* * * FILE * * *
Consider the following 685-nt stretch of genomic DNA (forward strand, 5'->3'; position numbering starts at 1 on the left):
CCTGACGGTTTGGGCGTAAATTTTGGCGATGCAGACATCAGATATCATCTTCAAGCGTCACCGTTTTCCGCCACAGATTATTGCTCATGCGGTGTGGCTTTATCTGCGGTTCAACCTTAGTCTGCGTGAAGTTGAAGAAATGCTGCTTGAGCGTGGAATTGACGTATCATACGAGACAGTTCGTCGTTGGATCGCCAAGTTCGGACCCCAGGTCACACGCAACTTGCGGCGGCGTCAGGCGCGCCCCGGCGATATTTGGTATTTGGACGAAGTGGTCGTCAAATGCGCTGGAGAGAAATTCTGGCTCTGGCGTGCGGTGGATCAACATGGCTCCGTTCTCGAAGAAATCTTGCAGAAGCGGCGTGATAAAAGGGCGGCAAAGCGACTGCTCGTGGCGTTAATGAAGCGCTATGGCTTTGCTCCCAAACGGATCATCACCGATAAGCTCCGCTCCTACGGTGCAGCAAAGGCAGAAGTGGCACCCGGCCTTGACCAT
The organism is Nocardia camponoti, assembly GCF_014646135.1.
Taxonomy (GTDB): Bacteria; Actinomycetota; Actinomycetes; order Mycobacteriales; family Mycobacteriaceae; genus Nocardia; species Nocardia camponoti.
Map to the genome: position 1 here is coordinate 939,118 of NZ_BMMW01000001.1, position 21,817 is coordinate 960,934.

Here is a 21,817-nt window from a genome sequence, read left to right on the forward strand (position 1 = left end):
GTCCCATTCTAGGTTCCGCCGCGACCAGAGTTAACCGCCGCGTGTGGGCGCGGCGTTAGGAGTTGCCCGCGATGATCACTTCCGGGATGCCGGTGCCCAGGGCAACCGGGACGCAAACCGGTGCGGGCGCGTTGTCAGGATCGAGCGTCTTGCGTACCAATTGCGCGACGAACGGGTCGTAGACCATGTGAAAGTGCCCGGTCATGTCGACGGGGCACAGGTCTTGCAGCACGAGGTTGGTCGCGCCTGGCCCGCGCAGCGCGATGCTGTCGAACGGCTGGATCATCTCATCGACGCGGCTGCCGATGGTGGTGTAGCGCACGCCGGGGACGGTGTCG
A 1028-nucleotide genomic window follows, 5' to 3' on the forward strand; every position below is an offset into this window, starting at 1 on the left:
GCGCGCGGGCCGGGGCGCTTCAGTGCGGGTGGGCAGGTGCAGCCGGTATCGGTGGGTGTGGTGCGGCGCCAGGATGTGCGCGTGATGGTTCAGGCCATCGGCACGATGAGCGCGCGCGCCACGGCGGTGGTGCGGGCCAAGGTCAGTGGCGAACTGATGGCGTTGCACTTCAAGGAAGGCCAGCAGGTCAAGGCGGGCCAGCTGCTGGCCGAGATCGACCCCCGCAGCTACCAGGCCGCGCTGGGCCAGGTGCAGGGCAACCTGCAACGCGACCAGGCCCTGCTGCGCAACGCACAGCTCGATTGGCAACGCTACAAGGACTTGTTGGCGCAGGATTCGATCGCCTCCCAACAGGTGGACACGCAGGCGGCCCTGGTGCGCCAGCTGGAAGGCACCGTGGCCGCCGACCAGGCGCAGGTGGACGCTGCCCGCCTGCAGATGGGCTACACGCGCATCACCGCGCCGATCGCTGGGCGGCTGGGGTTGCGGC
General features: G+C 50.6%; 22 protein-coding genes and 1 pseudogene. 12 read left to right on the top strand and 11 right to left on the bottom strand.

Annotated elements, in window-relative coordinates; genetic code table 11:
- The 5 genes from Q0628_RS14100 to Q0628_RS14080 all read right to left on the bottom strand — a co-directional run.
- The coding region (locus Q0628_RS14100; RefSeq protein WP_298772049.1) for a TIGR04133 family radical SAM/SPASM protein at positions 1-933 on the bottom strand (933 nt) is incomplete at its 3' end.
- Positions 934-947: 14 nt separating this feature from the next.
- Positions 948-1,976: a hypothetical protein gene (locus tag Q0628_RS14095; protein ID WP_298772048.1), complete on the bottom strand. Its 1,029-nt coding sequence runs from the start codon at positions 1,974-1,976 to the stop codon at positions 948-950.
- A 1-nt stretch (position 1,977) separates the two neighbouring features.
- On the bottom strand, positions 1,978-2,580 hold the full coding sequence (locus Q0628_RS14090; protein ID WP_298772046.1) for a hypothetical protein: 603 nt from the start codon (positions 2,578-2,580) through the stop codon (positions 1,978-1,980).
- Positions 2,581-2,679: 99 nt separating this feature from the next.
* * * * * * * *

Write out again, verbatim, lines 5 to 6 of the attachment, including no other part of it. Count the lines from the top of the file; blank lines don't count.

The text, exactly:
Map to the genome: position 1 here is coordinate 939,118 of NZ_BMMW01000001.1, position 21,817 is coordinate 960,934.

Here is a 21,817-nt window from a genome sequence, read left to right on the forward strand (position 1 = left end):